, April 2011
It can be argued that the sound of two unaccompanied cellos is one of the most sheerly beautiful sounds in music. If you take that view then this is clearly the kind of disc you have been waiting for. You will enjoy it all the more as in addition the music chosen is varied, interesting and attractive, the engineering is excellent and the notes, in German and English, tell you most of what you want to know about the music.
If this is not enough to tempt you let me expand a little. Although there is a substantial amount of music written for two unaccompanied cellos much falls into the category of useful rather than particularly inspired music for the student or for domestic use. Indeed of the music on this disc only the items by Müller-Wieland, Barrière and Offenbach were intended for this combination. The first of these was written for these performers and its three varied movements demonstrate different approaches to the medium, from the somewhat expressionist first movement to the more obvious dance effects in the last. The Sonata by Barrière is conventional but charming, especially its slow movement. The Offenbach is one of a series of Duets for his own instrument. Although the first movement is not of great interest and even somewhat stolid the others, especially the polonaise finale, are more what one might expect from this composer. This is one of the few reasonably well known pieces for these instruments and it is given a suitably alert performance here.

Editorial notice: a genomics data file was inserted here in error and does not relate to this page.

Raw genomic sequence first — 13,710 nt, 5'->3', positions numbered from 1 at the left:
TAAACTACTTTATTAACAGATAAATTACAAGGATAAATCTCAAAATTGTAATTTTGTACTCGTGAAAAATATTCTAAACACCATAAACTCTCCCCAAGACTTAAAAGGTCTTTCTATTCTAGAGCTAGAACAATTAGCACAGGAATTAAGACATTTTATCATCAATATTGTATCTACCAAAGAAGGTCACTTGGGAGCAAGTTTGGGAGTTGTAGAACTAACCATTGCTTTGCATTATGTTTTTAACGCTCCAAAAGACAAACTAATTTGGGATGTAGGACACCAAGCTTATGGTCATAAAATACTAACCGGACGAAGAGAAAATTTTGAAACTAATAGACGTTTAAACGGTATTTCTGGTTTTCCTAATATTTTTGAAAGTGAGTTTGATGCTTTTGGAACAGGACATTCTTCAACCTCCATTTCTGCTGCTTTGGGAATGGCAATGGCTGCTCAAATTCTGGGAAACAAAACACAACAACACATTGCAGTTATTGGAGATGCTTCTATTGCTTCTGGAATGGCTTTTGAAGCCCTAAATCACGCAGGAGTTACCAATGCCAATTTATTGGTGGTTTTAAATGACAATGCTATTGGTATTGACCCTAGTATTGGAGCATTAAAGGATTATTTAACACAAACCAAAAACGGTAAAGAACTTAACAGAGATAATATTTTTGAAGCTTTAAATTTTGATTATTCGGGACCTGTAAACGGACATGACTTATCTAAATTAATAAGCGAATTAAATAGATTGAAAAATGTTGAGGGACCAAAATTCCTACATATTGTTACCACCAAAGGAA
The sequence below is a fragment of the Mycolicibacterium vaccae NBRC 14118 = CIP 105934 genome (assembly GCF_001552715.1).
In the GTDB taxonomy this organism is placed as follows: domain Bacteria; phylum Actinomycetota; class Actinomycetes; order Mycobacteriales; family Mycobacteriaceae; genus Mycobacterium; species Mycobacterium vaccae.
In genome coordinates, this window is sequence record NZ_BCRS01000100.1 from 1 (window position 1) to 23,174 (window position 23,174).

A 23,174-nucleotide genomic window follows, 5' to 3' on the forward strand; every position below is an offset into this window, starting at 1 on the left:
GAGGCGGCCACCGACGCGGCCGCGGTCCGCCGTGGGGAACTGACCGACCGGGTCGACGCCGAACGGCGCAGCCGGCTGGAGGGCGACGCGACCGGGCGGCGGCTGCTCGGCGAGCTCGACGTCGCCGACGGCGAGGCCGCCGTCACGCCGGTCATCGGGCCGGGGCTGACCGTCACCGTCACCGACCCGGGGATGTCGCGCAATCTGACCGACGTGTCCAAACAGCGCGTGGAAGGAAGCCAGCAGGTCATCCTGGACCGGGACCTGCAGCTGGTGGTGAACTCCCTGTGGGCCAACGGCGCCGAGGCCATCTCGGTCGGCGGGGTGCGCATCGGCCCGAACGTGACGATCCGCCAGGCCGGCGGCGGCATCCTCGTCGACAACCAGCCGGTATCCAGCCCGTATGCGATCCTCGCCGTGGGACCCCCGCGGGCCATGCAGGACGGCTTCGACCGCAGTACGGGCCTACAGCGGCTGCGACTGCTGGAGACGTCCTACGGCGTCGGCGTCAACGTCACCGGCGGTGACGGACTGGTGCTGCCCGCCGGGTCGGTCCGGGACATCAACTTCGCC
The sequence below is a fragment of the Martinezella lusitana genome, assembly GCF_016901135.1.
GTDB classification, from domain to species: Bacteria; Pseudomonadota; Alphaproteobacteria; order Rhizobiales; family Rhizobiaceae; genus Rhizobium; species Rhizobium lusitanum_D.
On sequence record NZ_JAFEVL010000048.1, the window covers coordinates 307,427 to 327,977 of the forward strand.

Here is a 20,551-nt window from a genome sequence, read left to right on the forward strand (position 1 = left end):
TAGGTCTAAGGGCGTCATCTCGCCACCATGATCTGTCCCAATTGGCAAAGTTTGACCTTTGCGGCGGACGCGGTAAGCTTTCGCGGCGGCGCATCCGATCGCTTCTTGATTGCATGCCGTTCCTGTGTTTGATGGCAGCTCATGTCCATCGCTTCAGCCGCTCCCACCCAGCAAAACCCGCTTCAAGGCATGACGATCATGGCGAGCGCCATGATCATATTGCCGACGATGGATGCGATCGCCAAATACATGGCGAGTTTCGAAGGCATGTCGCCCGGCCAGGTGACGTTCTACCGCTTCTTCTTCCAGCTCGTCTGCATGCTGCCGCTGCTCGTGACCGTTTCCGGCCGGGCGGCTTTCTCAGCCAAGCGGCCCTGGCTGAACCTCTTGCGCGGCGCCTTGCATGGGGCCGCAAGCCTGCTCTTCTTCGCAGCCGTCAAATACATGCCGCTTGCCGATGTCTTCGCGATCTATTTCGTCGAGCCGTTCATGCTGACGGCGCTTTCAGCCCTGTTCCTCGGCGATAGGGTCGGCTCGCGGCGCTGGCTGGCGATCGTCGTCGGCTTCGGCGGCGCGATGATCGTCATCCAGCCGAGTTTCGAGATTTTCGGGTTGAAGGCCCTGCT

The Passacaglia which Halvorsen constructed out of the Chaconne from Handel’s Harpsichord Suite No. 7 was originally written for violin and cello but has been arranged for various string combinations since then. It is best to forget Handel’s contribution and simply enjoy it as a splendidly full-bodied piece for two virtuoso string players. Certainly I did enjoy it here with the players throwing themselves into it with great abandon. Paganini’s Fantasy on the Prayer from Rossini’s opera was originally for violin and piano but it too works well in this arrangement made, like all the others, by the players themselves. That leaves the Morricone in which the two soloists use multi-tracking to produce the sound of six cellos imitating the scoring of the film which included a mouth-organ and an electric guitar. It is great fun and makes a suitable finale for an entertaining programme. As I said at the start, if you enjoy the combination of instruments you will certainly enjoy this disc, especially as the programme is arranged so that it can be listened to as a whole with no danger of monotony. Others might be a little concerned at a certain lack of musical weight but they would be denying themselves much pleasure if they let that put them off.